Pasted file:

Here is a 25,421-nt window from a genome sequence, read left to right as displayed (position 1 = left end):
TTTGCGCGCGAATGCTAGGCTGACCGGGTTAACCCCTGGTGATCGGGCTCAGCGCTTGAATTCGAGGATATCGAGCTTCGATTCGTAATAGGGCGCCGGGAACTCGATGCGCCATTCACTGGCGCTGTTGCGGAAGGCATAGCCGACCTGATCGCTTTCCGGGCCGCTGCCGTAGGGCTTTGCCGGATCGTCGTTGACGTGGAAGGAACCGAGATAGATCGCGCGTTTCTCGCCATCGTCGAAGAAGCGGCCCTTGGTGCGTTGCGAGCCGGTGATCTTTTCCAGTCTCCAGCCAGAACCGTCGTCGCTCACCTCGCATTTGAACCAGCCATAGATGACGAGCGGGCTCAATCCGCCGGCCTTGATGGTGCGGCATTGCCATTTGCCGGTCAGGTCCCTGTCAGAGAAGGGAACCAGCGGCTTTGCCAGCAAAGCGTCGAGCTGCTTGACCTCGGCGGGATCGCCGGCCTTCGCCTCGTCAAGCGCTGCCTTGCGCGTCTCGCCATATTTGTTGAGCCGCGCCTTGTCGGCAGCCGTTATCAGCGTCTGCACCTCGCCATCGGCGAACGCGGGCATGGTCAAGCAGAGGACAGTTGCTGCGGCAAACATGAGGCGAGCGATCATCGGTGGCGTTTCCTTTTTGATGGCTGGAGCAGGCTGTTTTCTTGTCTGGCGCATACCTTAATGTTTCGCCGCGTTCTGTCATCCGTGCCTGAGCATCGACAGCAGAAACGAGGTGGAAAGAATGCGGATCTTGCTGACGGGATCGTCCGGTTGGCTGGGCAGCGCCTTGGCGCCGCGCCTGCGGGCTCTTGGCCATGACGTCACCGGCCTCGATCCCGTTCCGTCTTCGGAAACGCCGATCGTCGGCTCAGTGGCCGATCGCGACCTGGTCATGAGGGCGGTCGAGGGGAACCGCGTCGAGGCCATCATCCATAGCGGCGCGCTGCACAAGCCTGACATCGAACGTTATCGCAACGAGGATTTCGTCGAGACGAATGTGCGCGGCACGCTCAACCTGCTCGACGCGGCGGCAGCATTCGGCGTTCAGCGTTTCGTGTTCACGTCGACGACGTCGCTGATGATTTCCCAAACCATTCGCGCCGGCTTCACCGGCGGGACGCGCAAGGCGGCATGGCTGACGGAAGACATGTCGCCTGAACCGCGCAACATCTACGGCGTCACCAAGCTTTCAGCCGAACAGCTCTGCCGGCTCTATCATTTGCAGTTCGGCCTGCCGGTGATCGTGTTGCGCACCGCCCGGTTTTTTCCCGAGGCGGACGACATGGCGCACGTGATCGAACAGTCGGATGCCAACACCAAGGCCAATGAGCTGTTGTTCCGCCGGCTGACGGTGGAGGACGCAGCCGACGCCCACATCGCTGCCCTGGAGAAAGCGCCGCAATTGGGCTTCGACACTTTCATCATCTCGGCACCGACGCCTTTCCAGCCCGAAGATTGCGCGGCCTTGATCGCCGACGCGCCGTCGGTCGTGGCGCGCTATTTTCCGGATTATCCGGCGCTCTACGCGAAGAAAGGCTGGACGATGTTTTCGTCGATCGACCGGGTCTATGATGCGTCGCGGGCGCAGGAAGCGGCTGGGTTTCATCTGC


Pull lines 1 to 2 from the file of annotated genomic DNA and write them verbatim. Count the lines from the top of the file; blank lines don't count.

Here is a 25,421-nt window from a genome sequence, read left to right as displayed (position 1 = left end):
TTTGCGCGCGAATGCTAGGCTGACCGGGTTAACCCCTGGTGATCGGGCTCAGCGCTTGAATTCGAGGATATCGAGCTTCGATTCGTAATAGGGCGCCGGGAACTCGATGCGCCATTCACTGGCGCTGTTGCGGAAGGCATAGCCGACCTGATCGCTTTCCGGGCCGCTGCCGTAGGGCTTTGCCGGATCGTCGTTGACGTGGAAGGAACCGAGATAGATCGCGCGTTTCTCGCCATCGTCGAAGAAGCGGCCCTTGGTGCGTTGCGAGCCGGTGATCTTTTCCAGTCTCCAGCCAGAACCGTCGTCGCTCACCTCGCATTTGAACCAGCCATAGATGACGAGCGGGCTCAATCCGCCGGCCTTGATGGTGCGGCATTGCCATTTGCCGGTCAGGTCCCTGTCAGAGAAGGGAACCAGCGGCTTTGCCAGCAAAGCGTCGAGCTGCTTGACCTCGGCGGGATCGCCGGCCTTCGCCTCGTCAAGCGCTGCCTTGCGCGTCTCGCCATATTTGTTGAGCCGCGCCTTGTCGGCAGCCGTTATCAGCGTCTGCACCTCGCCATCGGCGAACGCGGGCATGGTCAAGCAGAGGACAGTTGCTGCGGCAAACATGAGGCGAGCGATCATCGGTGGCGTTTCCTTTTTGATGGCTGGAGCAGGCTGTTTTCTTGTCTGGCGCATACCTTAATGTTTCGCCGCGTTCTGTCATCCGTGCCTGAGCATCGACAGCAGAAACGAGGTGGAAAGAATGCGGATCTTGCTGACGGGATCGTCCGGTTGGCTGGGCAGCGCCTTGGCGCCGCGCCTGCGGGCTCTTGGCCATGACGTCACCGGCCTCGATCCCGTTCCGTCTTCGGAAACGCCGATCGTCGGCTCAGTGGCCGATCGCGACCTGGTCATGAGGGCGGTCGAGGGGAACCGCGTCGAGGCCATCATCCATAGCGGCGCGCTGCACAAGCCTGACATCGAACGTTATCGCAACGAGGATTTCGTCGAGACGAATGTGCGCGGCACGCTCAACCTGCTCGACGCGGCGGCAGCATTCGGCGTTCAGCGTTTCGTGTTCACGTCGACGACGTCGCTGATGATTTCCCAAACCATTCGCGCCGGCTTCACCGGCGGGACGCGCAAGGCGGCATGGCTGACGGAAGACATGTCGCCTGAACCGCGCAACATCTACGGCGTCACCAAGCTTTCAGCCGAACAGCTCTGCCGGCTCTATCATTTGCAGTTCGGCCTGCCGGTGATCGTGTTGCGCACCGCCCGGTTTTTTCCCGAGGCGGACGACATGGCGCACGTGATCGAACAGTCGGATGCCAACACCAAGGCCAATGAGCTGTTGTTCCGCCGGCTGACGGTGGAGGACGCAGCCGACGCCCACATCGCTGCCCTGGAGAAAGCGCCGCAATTGGGCTTCGACACTTTCATCATCTCGGCACCGACGCCTTTCCAGCCCGAAGATTGCGCGGCCTTGATCGCCGACGCGCCGTCGGTCGTGGCGCGCTATTTTCCGGATTATCCGGCGCTCTACGCGAAGAAAGGCTGGACGATGTTTTCGTCGATCGACCGGGTCTATGATGCGTCGCGGGCGCAGGAAGCGGCTGGGTTTCATCTGC